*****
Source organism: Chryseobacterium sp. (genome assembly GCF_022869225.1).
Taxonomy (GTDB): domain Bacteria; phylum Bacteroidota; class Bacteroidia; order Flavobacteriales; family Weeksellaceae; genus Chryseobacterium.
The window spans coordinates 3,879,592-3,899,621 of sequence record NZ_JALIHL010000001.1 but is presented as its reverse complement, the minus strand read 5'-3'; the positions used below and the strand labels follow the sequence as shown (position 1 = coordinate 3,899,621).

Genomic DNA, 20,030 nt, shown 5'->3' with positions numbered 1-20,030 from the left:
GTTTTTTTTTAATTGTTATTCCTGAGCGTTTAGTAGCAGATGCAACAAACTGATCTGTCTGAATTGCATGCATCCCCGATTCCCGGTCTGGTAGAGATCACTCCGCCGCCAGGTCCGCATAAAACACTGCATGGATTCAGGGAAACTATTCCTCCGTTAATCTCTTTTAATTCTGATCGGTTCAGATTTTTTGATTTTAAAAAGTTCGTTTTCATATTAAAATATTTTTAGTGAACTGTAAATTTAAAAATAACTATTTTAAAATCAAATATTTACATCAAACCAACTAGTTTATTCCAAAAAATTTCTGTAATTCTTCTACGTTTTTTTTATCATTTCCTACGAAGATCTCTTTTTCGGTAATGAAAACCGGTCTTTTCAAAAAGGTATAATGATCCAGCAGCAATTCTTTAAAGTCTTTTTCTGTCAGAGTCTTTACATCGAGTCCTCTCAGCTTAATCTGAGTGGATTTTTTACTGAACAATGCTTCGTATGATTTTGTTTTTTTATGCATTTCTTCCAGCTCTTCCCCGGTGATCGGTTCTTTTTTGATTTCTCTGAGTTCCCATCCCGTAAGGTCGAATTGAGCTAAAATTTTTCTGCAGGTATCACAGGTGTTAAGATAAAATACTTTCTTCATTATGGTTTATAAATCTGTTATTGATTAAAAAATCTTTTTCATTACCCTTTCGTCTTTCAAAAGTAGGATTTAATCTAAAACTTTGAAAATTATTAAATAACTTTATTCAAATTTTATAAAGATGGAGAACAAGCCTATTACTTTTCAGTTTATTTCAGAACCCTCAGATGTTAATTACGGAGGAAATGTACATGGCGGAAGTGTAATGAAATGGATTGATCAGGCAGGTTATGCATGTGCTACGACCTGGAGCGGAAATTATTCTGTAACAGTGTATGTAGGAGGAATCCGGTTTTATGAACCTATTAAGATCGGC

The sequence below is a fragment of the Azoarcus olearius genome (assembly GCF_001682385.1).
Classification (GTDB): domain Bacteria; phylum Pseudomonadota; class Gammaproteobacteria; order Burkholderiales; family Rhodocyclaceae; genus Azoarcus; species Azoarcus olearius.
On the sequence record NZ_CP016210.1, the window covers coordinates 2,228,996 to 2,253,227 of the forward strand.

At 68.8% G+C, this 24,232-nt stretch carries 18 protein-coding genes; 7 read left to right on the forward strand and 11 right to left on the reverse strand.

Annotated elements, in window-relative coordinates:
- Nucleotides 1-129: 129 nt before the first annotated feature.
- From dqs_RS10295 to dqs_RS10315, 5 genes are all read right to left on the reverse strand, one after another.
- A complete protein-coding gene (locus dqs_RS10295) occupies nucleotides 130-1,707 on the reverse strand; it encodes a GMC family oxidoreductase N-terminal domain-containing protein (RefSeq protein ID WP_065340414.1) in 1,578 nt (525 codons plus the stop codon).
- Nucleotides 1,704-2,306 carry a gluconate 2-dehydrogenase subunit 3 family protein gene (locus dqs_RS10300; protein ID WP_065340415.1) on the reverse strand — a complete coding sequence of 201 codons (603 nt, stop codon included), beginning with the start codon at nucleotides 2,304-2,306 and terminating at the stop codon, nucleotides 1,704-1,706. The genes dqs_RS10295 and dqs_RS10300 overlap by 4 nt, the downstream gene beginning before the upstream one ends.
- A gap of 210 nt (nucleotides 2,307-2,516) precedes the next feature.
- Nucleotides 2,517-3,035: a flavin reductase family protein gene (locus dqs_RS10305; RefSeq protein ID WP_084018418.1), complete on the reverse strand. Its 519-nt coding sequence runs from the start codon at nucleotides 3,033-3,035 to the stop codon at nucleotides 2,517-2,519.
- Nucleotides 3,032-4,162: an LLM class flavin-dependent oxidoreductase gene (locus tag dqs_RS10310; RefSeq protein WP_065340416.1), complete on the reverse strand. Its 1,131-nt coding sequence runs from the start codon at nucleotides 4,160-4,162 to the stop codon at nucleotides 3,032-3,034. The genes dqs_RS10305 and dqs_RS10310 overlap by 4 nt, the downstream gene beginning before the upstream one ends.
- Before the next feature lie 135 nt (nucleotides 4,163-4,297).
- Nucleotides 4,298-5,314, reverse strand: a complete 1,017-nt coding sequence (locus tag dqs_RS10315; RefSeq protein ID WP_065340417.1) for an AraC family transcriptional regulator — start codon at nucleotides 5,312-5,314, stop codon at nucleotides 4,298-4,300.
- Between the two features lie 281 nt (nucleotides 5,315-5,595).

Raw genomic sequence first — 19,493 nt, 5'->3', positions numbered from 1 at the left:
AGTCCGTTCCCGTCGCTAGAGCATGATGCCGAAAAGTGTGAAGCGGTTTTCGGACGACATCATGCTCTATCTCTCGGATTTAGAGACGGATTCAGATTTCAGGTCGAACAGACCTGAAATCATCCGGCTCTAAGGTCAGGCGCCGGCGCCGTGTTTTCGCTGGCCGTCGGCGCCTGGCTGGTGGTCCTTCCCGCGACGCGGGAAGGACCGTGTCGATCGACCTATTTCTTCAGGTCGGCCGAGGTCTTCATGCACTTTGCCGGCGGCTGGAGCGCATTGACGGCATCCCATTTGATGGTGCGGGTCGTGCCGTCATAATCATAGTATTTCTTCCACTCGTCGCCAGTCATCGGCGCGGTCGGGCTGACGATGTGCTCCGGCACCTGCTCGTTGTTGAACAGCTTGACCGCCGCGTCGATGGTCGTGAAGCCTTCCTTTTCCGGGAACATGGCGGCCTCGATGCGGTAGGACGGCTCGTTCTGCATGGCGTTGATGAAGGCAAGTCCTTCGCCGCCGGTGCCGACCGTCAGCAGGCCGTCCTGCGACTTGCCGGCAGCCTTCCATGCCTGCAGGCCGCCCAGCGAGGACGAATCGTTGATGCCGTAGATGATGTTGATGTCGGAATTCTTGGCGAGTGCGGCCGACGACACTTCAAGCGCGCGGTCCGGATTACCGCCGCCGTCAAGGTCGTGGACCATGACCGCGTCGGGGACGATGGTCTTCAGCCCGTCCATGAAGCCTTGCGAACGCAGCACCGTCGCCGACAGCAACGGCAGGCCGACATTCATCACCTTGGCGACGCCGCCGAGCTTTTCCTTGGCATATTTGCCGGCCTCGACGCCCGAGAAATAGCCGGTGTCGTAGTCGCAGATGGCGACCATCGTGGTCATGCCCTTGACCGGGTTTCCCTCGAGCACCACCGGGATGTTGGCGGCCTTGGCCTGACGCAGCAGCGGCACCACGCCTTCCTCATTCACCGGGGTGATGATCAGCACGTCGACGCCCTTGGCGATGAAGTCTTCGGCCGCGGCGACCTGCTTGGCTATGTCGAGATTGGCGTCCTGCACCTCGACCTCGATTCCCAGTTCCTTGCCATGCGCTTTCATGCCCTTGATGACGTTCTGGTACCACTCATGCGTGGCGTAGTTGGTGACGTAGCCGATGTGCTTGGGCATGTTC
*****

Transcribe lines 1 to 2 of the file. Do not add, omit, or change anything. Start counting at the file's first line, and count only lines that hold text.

Source organism: Chryseobacterium sp. (genome assembly GCF_022869225.1).
Taxonomy (GTDB): domain Bacteria; phylum Bacteroidota; class Bacteroidia; order Flavobacteriales; family Weeksellaceae; genus Chryseobacterium.